GG is always fascinated by how ambiguous many road signs really are, largely due to the absence of punctuation (“Slow Children at Play” is a longtime classic in that regard). A new one was in New York, where a service area had on the exit sign a small blue sign saying “Text Stop”. We puzzled over this advice for awhile, trying to decide if we were to text the word “stop” to somebody (maybe the highway patrol), or ungrammatical advice that we stop texting, or being informed that this was a place to stop and text (so could we stop and not text?). It turns out that other signs are indeed advising people to not text while on the roadway but save it for a “text stop” like the service area or rest area.
(We also noticed rest areas are going away; there are a number that have been fully decommissioned but are still recognizable as rest areas from the past. Are people’s bladders getting bigger?).
Anyways, just random stuff….
It is a rather rare thing when a rather pedestrian-seeming experimental geomorphology paper makes it to the New York Times, but that is the case with a recent study showing that waterfalls can be generated without any special events, like a change in climate or tectonic uplift. Quotes in the Times article indicate that this might require reevaluation of histories of areas that were defined by waterfalls.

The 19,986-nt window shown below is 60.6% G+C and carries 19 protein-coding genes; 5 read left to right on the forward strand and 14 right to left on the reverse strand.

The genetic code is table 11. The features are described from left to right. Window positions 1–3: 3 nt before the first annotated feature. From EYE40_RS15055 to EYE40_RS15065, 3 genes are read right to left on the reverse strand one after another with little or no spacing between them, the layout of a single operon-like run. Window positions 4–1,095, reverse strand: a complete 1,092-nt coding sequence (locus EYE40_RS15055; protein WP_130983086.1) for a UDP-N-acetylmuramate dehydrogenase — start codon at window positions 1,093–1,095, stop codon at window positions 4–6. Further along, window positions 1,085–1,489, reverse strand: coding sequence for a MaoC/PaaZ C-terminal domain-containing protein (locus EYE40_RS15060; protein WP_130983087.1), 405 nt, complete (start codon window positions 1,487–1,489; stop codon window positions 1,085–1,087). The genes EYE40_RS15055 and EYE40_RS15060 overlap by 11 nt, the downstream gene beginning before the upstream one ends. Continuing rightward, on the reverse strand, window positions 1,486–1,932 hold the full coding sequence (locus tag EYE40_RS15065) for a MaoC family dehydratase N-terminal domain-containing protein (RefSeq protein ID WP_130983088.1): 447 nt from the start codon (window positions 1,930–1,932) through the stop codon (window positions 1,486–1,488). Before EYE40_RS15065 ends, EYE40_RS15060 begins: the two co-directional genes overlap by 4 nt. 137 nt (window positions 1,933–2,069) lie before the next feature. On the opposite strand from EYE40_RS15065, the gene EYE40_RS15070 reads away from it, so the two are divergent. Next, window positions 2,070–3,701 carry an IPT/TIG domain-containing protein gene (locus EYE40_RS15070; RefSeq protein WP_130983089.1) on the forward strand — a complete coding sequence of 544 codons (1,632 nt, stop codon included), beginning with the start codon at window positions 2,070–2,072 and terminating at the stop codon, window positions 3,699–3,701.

Now GG is not a geomorphologist but he does pay some attention to that literature, and it isn’t so much waterfalls that have been dictating interpretations over the past few decades in places he cares about (western U.S.), but there is work that depends on the grade of rivers relative to drainage area (and rainfall and bedrock competence); are these impacted by this?
There is a hint near the end of the Nature article suggesting that the answer could be yes:
In the Big Tujunga Creek catchment, California, USA, many tributaries, such as Fox Creek (Fig. 1c), have a knickzone that has been linked to an increase in uplift rate3. Each knickzone is composed of numerous waterfalls that lack known origins, are consistent with autogenic formation, and have probably changed erosion rates of the broader knickzone in a manner that is inconsistent with fluvial incision models. [GG bolding]
Now if all that was happening was that rivers of a certain grade developed a sort of ramp-flat (waterfall-flat) geometry without changing the overall grade, current styles of interpretation probably would remain robust. But if the development of this style of “self-formed” waterfalls messes with that, then all bets are off for streams with such features. And that includes virtually all of the rivers and streams in the Sierra…